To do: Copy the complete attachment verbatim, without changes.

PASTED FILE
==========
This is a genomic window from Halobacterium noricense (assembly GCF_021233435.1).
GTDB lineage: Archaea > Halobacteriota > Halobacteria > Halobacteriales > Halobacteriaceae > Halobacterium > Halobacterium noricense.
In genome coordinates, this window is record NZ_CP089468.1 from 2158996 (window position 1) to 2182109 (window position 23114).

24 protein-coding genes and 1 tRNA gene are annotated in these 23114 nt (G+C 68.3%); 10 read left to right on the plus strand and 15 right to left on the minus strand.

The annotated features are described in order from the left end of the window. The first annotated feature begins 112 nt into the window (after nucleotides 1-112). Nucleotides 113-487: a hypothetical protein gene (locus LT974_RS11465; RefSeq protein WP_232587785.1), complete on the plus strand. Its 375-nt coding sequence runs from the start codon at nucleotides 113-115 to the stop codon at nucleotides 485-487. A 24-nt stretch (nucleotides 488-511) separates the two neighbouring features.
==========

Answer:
This is a genomic window from Halobacterium noricense (assembly GCF_021233435.1).
GTDB lineage: Archaea > Halobacteriota > Halobacteria > Halobacteriales > Halobacteriaceae > Halobacterium > Halobacterium noricense.
In genome coordinates, this window is record NZ_CP089468.1 from 2158996 (window position 1) to 2182109 (window position 23114).

24 protein-coding genes and 1 tRNA gene are annotated in these 23114 nt (G+C 68.3%); 10 read left to right on the plus strand and 15 right to left on the minus strand.

The annotated features are described in order from the left end of the window. The first annotated feature begins 112 nt into the window (after nucleotides 1-112). Nucleotides 113-487: a hypothetical protein gene (locus LT974_RS11465; RefSeq protein WP_232587785.1), complete on the plus strand. Its 375-nt coding sequence runs from the start codon at nucleotides 113-115 to the stop codon at nucleotides 485-487. A 24-nt stretch (nucleotides 488-511) separates the two neighbouring features.